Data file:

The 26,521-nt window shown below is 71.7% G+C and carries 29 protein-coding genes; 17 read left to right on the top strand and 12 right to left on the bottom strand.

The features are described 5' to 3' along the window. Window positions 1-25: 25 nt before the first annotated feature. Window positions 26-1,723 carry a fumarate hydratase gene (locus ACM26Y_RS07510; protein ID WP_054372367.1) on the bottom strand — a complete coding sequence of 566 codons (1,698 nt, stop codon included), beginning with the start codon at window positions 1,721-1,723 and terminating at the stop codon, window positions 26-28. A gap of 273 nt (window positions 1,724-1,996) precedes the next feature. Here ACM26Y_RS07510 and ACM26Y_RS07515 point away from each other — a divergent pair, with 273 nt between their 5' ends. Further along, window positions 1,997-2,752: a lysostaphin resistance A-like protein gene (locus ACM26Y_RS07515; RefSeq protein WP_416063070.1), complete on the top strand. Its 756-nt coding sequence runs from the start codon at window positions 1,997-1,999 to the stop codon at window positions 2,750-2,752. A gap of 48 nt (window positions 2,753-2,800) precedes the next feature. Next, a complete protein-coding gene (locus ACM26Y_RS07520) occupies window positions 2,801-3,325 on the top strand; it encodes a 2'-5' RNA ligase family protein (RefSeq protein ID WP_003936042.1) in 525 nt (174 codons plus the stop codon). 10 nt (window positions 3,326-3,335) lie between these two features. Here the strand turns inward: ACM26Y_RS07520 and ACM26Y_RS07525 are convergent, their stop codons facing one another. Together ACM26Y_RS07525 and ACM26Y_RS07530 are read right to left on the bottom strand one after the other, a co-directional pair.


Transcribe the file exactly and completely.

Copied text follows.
The 26,521-nt window shown below is 71.7% G+C and carries 29 protein-coding genes; 17 read left to right on the top strand and 12 right to left on the bottom strand.

The features are described 5' to 3' along the window. Window positions 1-25: 25 nt before the first annotated feature. Window positions 26-1,723 carry a fumarate hydratase gene (locus ACM26Y_RS07510; protein ID WP_054372367.1) on the bottom strand — a complete coding sequence of 566 codons (1,698 nt, stop codon included), beginning with the start codon at window positions 1,721-1,723 and terminating at the stop codon, window positions 26-28. A gap of 273 nt (window positions 1,724-1,996) precedes the next feature. Here ACM26Y_RS07510 and ACM26Y_RS07515 point away from each other — a divergent pair, with 273 nt between their 5' ends. Further along, window positions 1,997-2,752: a lysostaphin resistance A-like protein gene (locus ACM26Y_RS07515; RefSeq protein WP_416063070.1), complete on the top strand. Its 756-nt coding sequence runs from the start codon at window positions 1,997-1,999 to the stop codon at window positions 2,750-2,752. A gap of 48 nt (window positions 2,753-2,800) precedes the next feature. Next, a complete protein-coding gene (locus ACM26Y_RS07520) occupies window positions 2,801-3,325 on the top strand; it encodes a 2'-5' RNA ligase family protein (RefSeq protein ID WP_003936042.1) in 525 nt (174 codons plus the stop codon). 10 nt (window positions 3,326-3,335) lie between these two features. Here the strand turns inward: ACM26Y_RS07520 and ACM26Y_RS07525 are convergent, their stop codons facing one another. Together ACM26Y_RS07525 and ACM26Y_RS07530 are read right to left on the bottom strand one after the other, a co-directional pair.